The Managerial Grid
A very popular and well known application of the behavior approach to leadership has been developed by Robert R. Blake and Jane Srygley Mouton. They propose a Managerial Grid based on the styles of concern of people and concern for production, which essentially represent the Ohio State dimensions of consideration and initiating structure or the Michigan dimensions of employee oriented and production oriented.
As Figure 43 shows, the grid has nine possible positions along each axis, creating eightyone different positions in which the leader's style may fall. Five leadership styles (country club management, team management, organization man management, impoverished management, and authority management ) serve as benchmarks within the managerial grid.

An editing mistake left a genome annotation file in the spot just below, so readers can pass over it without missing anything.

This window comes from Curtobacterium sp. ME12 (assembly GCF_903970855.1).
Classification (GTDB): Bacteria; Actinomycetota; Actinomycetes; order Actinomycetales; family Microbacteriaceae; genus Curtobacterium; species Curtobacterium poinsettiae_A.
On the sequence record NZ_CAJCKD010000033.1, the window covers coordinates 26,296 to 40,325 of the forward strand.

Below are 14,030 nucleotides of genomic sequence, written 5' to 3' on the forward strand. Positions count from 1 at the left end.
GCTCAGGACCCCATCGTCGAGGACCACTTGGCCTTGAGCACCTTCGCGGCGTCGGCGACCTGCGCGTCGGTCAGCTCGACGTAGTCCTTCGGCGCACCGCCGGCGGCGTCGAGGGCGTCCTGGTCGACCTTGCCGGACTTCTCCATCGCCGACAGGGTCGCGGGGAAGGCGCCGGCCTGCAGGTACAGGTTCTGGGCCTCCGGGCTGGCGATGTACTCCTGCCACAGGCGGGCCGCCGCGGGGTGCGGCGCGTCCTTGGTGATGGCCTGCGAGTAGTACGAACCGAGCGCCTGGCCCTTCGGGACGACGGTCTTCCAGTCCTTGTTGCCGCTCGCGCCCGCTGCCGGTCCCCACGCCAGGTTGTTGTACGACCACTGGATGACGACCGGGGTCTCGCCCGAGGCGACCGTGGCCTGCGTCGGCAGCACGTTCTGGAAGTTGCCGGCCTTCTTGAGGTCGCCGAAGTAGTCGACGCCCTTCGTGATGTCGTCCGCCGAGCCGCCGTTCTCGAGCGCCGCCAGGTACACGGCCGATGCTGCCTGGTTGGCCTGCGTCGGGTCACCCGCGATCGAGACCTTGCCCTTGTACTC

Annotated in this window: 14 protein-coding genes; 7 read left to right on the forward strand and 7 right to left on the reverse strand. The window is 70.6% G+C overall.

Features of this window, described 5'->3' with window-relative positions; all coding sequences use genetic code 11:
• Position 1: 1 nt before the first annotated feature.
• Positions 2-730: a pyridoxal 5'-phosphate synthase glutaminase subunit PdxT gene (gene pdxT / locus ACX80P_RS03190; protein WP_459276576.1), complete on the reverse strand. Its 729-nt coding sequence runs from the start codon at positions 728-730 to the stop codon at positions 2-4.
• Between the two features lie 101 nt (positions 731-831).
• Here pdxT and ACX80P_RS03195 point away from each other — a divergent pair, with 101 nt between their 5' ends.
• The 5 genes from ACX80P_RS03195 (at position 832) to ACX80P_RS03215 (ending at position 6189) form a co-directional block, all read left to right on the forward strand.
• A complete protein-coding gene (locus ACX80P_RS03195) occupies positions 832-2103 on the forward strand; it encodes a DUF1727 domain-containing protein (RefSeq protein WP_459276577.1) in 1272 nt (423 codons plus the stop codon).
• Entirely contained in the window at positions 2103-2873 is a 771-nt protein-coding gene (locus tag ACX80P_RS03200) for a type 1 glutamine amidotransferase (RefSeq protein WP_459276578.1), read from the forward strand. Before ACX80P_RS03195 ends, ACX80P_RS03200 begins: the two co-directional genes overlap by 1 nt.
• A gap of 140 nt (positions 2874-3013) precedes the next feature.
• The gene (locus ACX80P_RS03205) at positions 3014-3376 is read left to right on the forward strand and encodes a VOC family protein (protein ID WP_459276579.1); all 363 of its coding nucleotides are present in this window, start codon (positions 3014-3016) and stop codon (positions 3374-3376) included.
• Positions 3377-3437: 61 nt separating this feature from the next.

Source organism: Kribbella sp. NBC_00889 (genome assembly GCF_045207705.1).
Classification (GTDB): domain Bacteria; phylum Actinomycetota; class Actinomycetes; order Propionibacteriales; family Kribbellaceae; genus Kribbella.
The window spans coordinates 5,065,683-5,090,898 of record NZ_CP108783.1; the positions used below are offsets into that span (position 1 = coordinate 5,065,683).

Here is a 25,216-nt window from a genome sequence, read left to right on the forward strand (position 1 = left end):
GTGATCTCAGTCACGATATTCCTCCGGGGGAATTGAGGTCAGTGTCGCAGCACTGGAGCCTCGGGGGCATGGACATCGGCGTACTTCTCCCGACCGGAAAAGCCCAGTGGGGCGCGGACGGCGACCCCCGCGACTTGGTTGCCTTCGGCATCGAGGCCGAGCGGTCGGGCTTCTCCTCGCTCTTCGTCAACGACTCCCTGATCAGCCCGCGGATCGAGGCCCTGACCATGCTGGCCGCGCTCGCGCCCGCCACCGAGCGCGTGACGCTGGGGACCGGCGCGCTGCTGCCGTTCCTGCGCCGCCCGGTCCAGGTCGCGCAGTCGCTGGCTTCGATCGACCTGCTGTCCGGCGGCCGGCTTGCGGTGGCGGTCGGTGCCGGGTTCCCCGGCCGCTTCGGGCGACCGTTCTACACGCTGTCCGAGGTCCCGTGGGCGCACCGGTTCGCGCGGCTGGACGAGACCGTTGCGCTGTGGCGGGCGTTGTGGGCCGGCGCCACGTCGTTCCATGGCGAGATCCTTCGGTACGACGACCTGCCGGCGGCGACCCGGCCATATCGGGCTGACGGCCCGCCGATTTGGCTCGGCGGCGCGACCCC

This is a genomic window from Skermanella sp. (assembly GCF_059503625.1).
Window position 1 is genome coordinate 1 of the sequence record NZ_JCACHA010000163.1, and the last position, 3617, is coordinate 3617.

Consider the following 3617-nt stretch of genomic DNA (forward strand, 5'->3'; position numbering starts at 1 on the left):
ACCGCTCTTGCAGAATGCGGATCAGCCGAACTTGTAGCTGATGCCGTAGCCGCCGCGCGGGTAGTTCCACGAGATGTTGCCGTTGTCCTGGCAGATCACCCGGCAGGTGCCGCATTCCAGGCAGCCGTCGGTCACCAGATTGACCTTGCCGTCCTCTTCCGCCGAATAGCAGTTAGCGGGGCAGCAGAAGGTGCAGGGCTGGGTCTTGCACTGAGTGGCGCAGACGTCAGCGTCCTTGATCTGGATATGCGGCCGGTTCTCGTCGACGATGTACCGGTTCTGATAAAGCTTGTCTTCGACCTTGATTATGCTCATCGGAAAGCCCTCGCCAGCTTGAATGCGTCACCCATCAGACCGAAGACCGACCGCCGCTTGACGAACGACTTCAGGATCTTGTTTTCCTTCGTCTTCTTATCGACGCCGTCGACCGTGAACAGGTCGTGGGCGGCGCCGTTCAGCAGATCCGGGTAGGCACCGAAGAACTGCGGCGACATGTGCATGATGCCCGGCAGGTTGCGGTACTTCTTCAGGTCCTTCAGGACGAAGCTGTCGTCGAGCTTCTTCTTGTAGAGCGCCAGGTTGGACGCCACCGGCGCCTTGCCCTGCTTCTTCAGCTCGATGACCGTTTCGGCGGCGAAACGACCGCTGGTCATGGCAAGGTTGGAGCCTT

With a team management style (9,9), the leader is able to elicit highquality performances from a group of highly committed followers who share a common purpose.
In contrast, authoritycompliance managers (9,1) try to maximize productivity through power and authority. Country club managers (1,9) occurs when primary emphasis is given to people rather to work outputs. Organization Man management (5,5) reflects a moderate amount of concern for both people and production. Impoverished managers (1,1) means the absence of a management philosophy; managers exert little effort toward interpersonal relationships or work accomplishment.
Blake and Mouton have shown that experienced managers tend to choose the 9,9 style as most effective in all situations.
However, the grid should be used cautiously, because there is a lack of research on the connection of these leadership styles to effectiveness.
Contingency leadership theorists direct their research toward discovering the variables that permit certain leadership characteristics and behaviours to be effective in a give situation.
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